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Brain injury blog by survivor

Brain injury blog by survivor



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Brain injury blog by survivor

Brain injury blog by survivor



I am listening… just my brain injury keeps phasing out.

Follow me:

I promise I do listen. But if you happen to leave the room for a moment and we are watching TV, don’t expect me to be able to fill you in on what you missed. The moment you ask me to explain, I will realise that I’m not sure because I’ve been phasing out so not taking it all in.  Lots of people have this when they are distracted (mobile phones are a guilty party for this) but this happens so much more after my brain injury.

Please don’t be offended when I don’t follow what you just said.

Particularly if the conversation has become a little one way; eg you are recounting an event with intricate detail, I am going to struggle. Often we associate this with boredom and the subject isn’t interesting enough to stop our minds from wandering.  But when you have a brain injury that isn’t the only reason for phasing out. I might just become aware of something, like “oh my double vision is slightly worse today,” or “wow, suddenly fatigue is coming back.” That can be the moment that you have just got to the crucial element but I’ve missed it. I don’t even particularly realise I’ve missed it until you ask me a question. Actually I often can’t even be sure why I phased out and couldn’t tell you what I had been thinking about.


But why does this happen?

I’m not a scientist or a doctor so forgive me if I over simplify this explanation, but here goes. Active listening is a skill which is assisted by cognitive control. Different areas of the brain work together during cognitive control. Problem solving for example is an adaptive temporal scale, where as concentration is a stable temporal scale.  I spent quite a long time reading and rereading a study about this. It probably isn’t easy for the average person to read as it is, but for a brain injury survivor I can tell you it’s bloody hard!

I used to be good at listening to people, but I do struggle now. Since my brain injury I can involuntarily keep phasing out of the conversation. So I have used as much concentration as I can to understand what to do about this & here's the results.....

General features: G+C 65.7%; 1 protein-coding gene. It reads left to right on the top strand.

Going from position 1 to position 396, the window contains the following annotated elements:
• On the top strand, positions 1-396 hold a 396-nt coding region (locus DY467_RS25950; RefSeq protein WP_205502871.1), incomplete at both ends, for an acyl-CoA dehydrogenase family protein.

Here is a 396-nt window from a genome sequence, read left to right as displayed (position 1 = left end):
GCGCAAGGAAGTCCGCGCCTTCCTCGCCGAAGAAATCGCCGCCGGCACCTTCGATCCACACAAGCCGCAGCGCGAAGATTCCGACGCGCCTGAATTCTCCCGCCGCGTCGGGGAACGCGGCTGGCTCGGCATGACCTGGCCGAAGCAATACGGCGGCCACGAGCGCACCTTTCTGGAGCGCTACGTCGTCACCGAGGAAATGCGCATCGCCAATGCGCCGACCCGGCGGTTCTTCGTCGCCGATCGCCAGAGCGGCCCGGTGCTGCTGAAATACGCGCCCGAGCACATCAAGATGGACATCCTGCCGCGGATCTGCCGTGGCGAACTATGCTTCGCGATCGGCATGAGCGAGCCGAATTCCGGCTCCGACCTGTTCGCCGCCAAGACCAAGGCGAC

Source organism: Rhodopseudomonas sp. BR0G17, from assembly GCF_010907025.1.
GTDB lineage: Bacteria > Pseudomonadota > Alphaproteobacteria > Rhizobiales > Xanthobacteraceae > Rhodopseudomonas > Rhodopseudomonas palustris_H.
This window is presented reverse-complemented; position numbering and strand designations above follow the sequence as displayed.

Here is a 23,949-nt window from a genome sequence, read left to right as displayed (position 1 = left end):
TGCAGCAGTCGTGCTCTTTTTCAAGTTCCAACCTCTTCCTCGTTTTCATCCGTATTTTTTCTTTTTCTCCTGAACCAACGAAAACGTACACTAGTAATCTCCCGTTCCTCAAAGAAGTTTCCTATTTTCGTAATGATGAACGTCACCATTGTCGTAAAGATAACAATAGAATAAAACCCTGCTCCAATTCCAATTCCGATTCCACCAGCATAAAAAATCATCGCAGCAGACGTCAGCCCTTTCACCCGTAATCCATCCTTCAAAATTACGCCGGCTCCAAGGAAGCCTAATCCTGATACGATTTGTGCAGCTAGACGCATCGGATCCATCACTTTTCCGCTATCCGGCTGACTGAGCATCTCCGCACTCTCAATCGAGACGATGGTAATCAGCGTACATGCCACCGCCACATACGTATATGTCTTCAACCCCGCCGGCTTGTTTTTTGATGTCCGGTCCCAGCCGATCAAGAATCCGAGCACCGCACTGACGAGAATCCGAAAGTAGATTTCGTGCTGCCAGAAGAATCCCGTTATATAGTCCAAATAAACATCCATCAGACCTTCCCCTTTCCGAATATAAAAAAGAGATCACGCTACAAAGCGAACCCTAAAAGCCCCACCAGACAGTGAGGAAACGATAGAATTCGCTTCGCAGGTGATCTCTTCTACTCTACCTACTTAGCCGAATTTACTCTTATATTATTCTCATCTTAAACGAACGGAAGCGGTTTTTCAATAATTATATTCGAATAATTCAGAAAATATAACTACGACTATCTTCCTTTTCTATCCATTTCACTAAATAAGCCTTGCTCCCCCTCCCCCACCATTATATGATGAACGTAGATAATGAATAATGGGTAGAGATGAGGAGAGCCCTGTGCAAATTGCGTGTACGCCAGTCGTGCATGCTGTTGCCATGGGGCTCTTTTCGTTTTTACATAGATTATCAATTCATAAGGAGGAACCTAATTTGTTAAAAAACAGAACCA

But I managed to take this away from it: 

The stable control system (concentration) is more dependant on the length of time you spend on a task. Therefore cognitive fatigue is more likely to be a problem for this system. So often brain injury survivors will try to compensate for this by using the adaptive control system (problem solving). This system is much more reliant on how much oxygen there is in the blood and is less affected by the amount of time the task takes.

So this means if you want a brain injury survivor to stop phasing out on you, don’t just talk at them. Help them engage other parts of their brain to spread the workload. Asking open questions is a way you can do this as they have to think about the answer, not just recall it. By this I mean you could ask their opinion throughout the conversation rather than at the end of your speech. Plus give them opportunities to ask questions as they come to mind as this is an example of their adaptive control system kicking in and offering support.

Not all survivors will have this problem, and those who do will have different levels of recovery within in. I have got a lot better, but I still can struggle at times. Like now I need a rest from trying to read and understand that study, so I’m off to put the kettle on.

Do you find yourself phasing out and struggling to concentrate? Have you got any methods to reduce the chances of your mind wandering off?


20 replies on “I am listening… just my brain injury keeps phasing out.”

I know when my mind starts wondering, I have to stop and take a break to relax – such as listening to music. The issue is wanting to carry on when I know my mind is wondering, to see if I can beat it, and concentrate even better…

Well you do have to treat the brain like a muscle and give it some strengthening training, but you have to be careful you don’t over do it. It’s a very difficult balance as I struggle to know where that fine line is.

Concentrating is so much harder after brain injury. I often appear to be engaging in conversations and I know my face can show that, but in reality I’ve often zoned out and have totally forgotten what’s been said! It’s very embarrassing to admit that!

Yes, can very easily ‘zone out’ especially if the person speaking suddenly changes topic, it’s like it’s in slow motion in my head, I am a second behind, then I’ve lost them. It’s the same when I am answering a question, the intelligent answer is there in my head, but some how the meaning is lost as the words come out of my mouth, (lost in translation), I find this very frustrating. I’ve found I am my best when I am in the best environment, no noisy background clatter, no music, no flickering tv screens, no candles, no screeching chairs on floors, no echo, etc sound a lot eh? I struggle with filtering out noise (flooding) my brain can’t work out which is important info to process or what to ignore, so it gets flooded and then I am lost in the surroundings. So if the environment has less distractions and you face me, then I can see your expression and lip movements, then I just may be able to tune in and respond back, but then again if I am tired and need feeding, forget it. Just some days will be lost in translation days. Joanne